8.1. Pregnancy diagnosis in farm animals

In veterinary practice, pregnancy confirmation and trophoblastic functions are determined by the estimation of the PAG group in peripheral maternal blood circulation. However, considerable amounts of PAG have been additionally found in around 20% of virgin heifers and non-pregnant cows and have been demonstrated by radioimmunoassay system. An ELISA test for PSPB (BioPRYN™, BioTracking, Moscow, ID, USA) was made available and being prescribed for pregnancy diagnosis from day 30 after mating in farm animals[18].

8.2. Pregnancy diagnosis in ewes

In ewes, pregnancy diagnosis by PAG-radioimmunoassay can be performed in both plasma[47],[48], and milk samples[18]. At farm conditions, the measurement of PAG concentration is the most reliable method for pregnancy diagnosis. Determination of plasmatic concentration of PAG/PSPB particles in ewes can give helpful data to create proper nourishing methodologies for pregnant females and growing fetuses to avoid metabolic disorders, which are associated with pregnancy.

8.3. Pregnancy diagnosis in goats

In caprine species, pregnancy recognition can be performed mainly by utilizing ultrasonography, and hormonal profiling, but sometimes they give false-positive results. ELISA can recognize PAG in serum/plasma of pregnant does at least 30 days after the breeding. Utilization of particular antisera permitted the segregation between pregnant and non-pregnant goats as early as 21 days after breeding. Its utilization in farm conditions is suggested after day 26 and day 32 in plasma and milk samples, respectively[49].

Temporal profiles of PAG concentration in whole and skim milk of pregnant and non-pregnant goats during early pregnancy were analyzed by Singh et al[46]. According to their study, PAG profiles in whole and skim milk of pregnant goats are characterized by relatively unchanged up to about day 24 post-mating followed by gradual increase up to day 30 and thereafter rapid increase from day 30 to day 51 of gestation, whereas the concentration of PAG in milk samples of non-pregnant goats remain relatively at the same level below cut-off values. Day 26 post-mating was identified as the first time point for significantly higher PAG concentration in skim and whole milk of pregnant goats than the non-pregnant goats[50].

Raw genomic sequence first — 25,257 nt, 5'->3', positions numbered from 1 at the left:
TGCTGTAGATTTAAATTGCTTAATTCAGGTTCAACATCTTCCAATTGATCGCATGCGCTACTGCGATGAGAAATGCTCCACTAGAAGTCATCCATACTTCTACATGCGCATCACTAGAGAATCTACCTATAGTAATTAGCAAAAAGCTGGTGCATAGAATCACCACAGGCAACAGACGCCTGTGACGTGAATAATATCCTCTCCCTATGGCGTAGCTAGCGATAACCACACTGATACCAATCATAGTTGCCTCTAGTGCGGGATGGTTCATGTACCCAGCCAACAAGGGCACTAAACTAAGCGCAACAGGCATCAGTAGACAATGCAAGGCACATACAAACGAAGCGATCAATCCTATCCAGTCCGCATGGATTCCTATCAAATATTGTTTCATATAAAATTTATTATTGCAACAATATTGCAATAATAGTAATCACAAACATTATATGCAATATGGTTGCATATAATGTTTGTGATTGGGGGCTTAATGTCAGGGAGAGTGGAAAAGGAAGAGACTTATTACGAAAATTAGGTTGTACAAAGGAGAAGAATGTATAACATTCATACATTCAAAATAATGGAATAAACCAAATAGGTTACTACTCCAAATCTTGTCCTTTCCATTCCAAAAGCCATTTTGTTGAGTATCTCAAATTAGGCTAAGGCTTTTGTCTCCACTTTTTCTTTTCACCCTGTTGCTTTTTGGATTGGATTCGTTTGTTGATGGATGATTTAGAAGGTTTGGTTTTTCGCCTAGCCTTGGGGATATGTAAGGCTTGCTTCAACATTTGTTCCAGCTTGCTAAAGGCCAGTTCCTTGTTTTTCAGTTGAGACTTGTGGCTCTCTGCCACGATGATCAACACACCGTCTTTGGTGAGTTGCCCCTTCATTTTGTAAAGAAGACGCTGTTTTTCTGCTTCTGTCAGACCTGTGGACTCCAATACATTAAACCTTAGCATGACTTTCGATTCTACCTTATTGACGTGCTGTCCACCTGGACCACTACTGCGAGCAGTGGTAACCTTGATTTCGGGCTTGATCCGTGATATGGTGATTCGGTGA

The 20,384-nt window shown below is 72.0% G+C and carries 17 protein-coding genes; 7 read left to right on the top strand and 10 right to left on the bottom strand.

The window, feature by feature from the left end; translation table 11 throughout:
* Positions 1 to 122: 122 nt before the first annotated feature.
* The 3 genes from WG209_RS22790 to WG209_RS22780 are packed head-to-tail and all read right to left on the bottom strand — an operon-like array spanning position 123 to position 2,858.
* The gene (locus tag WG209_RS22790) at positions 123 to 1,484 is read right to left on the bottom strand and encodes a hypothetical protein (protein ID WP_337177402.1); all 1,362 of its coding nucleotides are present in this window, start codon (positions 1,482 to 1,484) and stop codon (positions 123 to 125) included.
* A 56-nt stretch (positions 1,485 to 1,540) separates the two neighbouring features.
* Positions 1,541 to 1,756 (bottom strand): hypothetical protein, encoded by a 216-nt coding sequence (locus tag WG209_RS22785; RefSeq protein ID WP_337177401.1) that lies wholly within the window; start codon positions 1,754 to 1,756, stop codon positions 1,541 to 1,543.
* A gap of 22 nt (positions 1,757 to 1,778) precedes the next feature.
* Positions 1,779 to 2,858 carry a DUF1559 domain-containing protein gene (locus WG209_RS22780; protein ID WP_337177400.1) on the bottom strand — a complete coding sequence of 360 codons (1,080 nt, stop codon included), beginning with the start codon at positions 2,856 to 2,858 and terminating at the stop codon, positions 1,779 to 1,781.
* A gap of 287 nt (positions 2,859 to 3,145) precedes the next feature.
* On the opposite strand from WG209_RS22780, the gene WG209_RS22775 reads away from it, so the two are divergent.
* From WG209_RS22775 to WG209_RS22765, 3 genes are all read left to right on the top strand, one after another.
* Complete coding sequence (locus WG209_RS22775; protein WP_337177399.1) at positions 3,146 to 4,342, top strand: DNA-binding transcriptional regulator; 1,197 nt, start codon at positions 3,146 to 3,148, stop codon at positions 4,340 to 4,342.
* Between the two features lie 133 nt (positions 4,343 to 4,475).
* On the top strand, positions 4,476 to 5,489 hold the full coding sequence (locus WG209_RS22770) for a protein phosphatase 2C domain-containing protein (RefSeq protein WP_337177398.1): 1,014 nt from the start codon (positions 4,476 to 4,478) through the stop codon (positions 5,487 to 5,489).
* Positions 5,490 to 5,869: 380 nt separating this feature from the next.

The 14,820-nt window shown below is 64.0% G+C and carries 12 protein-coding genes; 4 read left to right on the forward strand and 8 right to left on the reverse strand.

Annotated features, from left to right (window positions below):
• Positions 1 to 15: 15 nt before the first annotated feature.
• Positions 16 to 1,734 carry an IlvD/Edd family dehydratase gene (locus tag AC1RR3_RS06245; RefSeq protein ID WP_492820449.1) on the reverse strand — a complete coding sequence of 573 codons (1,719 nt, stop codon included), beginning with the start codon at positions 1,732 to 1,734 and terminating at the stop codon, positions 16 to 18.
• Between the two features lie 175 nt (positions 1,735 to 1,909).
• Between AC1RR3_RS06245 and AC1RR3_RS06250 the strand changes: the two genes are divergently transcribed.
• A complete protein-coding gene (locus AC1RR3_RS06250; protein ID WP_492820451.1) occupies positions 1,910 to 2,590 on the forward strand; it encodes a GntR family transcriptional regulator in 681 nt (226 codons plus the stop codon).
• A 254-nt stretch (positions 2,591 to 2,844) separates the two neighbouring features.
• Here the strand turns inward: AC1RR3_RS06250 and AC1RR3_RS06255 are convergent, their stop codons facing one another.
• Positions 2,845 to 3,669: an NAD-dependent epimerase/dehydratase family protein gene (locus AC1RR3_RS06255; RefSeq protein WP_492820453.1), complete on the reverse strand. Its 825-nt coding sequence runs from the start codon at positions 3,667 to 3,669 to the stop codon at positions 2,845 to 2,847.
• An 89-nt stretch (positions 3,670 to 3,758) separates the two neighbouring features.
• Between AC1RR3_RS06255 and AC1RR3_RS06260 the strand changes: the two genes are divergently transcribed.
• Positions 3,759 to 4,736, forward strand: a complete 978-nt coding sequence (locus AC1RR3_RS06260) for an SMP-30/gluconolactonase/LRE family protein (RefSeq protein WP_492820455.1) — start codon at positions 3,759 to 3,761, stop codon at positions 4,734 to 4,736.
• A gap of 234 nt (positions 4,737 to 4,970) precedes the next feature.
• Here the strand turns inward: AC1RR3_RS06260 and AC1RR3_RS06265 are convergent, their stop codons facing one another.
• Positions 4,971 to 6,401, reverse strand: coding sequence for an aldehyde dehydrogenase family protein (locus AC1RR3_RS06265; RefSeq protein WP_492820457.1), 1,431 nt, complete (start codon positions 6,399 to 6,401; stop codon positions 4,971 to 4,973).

As reported, in plasma and milk the circulating PAG level steadily increased as the pregnancy progresses and thus can effectively be used as a biomarker of pregnancy diagnosis during early gestation in goats. The good accuracy of the assay and strong positive relationship with a high agreement between milk and plasma PAG levels indicate suitability of milk samples for monitoring fetal well-being. Thus, it provides an alternative tool for traditional blood-based pregnancy detection tests and ultrasonography method in goats[50].

  9. Conclusion and prospects Top

In conclusion, the best reproductive management in domestic animals is possible by precise pregnancy diagnosis which in turn depicts animals, fertility. PAG can also be used for accurate pregnancy diagnosis in farm animals. PAG, which is first discovered in ruminants, is a heterologous subgroup of aspartic proteases. PAGs are also expressed in other mammal species. They are synthesized by the external layer of trophoblast and then release in the maternal circulation. Therefore, the determination of the concentration of the PAG in maternal circulation is a useful tool for pregnancy diagnosis, for embryonic or fetal mortalities, and protein-protein interaction.

Conflict of interest statement

The authors declare that they have no conflict of interest.


The authors would like to express their gratitude to the ICAR-Central Institute for Research on Goats and GLA University for their support.

Authors’ contributions

Nandini Sharma carried out the literature review and drafted the manuscript. Shiva Pratap Singh helped to draft the manuscript and gave suggestions. Alok Bharadwaj and Ramachandran Natesan gave the vision and suggestions regarding the importance of the study and helped to draft the manuscript.